Today is World Oceans Day, and we’re celebrating with a sneak peak at the development of our new African Penguin habitat! Watch the video below to check it out.
The new habitat will be three times larger than the previous habitat and feature a dynamic pool area, outdoor heating and cooling, and a significantly larger indoor bedroom area with a pool and UV-transmitting skylights. These improvements will encourage breeding, expand nesting sites, and ultimately result in a thriving colony of over 30 birds – a crucial step in the protection of this endangered species.
In the wild, African penguins mostly eat sardines and anchovies, diving to depths of over 400 ft to find their next meal. Unfortunately, their diet is part of why these incredible swimmers are endangered – overfishing of sardines and anchovies has led to depleted fish stocks, contributing to an over 60% population decline in African penguin populations over 28 years. The good news is that we still have time to save this species, and you can help us! Simply download Monterey Bay Aquarium’s Seafood Watch app or visit the website for a guide on choosing sustainable seafood. Some carnivorous farmed fish, like bluefin tuna, are fed anchovies and sardines, including those caught off the South African coast. So by choosing seafood that was farmed or caught in a sustainable way, you can help safeguard African penguin populations. Here at the Zoo, all of the seafood we serve is rated “best choice” by Seafood Watch!
African penguins aren’t our only marine species; we’re also home to Little One the polar bear, common murres, puffins, king penguins, and more! The world’s oceans support a huge diversity of species, and one common trend that affects at least 800 of those species is plastic pollution. It’s not hard to see how ubiquitous plastic is in our daily lives – just about everything from chip bags to disposable water bottles to grocery bags to drinking straws are made of plastic. However, what might not be as obvious are the ways this plastic ends up in our oceans. Only 9% of the plastic produced is recycled, which means that a lot gets thrown away. When plastic is discarded in the environment, rain often carries it into the nearest river or stream. In the case of Cincinnati, plastic that ends up in the Ohio River is carried downstream into the Mississippi River, and eventually into the Gulf of Mexico and Atlantic Ocean. Thus, only about 20% of marine debris (most of which is plastic) originates from at-sea disposal, while 80% originates as land-based trash. Plastic that ends up in the ocean harms wildlife that mistake it for food or get entangled in it. Plastics also leach potentially toxic chemicals like bisphenol a (BPA) and polyethylene terephthalate (PET), which can interfere with the reproductive systems of animals and humans.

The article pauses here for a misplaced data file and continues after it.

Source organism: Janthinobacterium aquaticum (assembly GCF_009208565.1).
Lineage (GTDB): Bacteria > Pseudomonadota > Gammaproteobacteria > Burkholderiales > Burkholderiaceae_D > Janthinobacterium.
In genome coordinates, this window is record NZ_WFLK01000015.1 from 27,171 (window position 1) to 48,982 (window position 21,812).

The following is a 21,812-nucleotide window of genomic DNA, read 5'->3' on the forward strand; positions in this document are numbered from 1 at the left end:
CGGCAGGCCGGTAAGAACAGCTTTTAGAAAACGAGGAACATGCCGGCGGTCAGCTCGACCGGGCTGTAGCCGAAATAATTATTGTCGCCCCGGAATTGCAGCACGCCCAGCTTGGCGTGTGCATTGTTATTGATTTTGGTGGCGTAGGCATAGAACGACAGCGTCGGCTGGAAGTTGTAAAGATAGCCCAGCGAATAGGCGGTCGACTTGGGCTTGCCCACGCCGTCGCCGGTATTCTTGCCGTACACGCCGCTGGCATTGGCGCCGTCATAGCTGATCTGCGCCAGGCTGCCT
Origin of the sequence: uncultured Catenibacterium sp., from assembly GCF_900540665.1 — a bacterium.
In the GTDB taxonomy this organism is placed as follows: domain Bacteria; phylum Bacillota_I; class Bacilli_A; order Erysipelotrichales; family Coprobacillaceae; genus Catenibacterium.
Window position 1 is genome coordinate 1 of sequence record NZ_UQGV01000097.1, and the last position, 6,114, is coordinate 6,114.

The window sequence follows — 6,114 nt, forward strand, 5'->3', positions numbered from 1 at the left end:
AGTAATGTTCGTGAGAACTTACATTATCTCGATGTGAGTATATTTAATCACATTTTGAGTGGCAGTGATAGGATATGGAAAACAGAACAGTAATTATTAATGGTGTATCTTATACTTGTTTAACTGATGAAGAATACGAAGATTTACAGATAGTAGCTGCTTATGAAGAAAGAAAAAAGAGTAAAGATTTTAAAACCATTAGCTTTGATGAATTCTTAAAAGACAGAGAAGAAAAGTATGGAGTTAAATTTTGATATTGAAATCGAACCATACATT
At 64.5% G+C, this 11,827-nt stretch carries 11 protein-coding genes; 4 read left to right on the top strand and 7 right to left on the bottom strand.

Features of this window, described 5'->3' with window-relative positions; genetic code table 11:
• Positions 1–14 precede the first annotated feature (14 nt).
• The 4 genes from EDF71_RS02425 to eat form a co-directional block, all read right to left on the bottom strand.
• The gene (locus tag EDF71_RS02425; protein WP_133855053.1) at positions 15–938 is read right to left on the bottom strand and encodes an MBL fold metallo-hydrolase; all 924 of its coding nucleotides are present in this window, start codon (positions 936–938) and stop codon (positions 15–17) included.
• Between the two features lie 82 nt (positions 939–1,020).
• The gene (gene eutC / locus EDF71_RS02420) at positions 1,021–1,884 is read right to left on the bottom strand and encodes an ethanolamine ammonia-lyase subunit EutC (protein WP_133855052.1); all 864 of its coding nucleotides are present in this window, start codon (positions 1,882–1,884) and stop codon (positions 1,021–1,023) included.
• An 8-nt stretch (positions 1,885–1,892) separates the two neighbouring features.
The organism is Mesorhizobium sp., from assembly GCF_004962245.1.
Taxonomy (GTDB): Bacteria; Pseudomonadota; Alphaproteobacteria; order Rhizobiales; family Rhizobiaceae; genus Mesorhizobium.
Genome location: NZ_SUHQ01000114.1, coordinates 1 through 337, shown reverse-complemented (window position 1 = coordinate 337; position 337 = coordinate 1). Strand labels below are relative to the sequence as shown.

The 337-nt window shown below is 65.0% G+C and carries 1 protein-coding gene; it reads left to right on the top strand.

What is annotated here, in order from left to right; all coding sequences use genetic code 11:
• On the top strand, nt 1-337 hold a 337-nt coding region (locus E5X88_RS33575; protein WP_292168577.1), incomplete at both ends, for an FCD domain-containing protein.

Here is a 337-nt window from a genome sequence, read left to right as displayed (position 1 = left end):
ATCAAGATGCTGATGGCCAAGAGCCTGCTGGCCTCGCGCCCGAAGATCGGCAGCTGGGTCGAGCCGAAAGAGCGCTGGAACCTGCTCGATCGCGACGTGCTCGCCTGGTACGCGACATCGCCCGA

While the problem may seem daunting, it’s important to remember that if we all work to reduce our own plastic consumption, we can collectively make a large impact. Start small by thinking about one single-use plastic item (in other words, an item you use once and then recycle or throw away) you commonly buy or receive, such as plastic water bottles or straws. Make a note of it every time you use that item, and after a few weeks, you’ll see just how quickly it can add up. Once you have a good idea of how often you use that type of plastic, try switching to a reusable alternative – you’ll be able to see how large of an impact you’re having every month! If you’d like to support the Zoo while passing on plastic, you can even purchase a reusable water bottle at our online shop here! Feel free to take a selfie with your reusable alternative and share it with us on Twitter @CincinnatiZoo!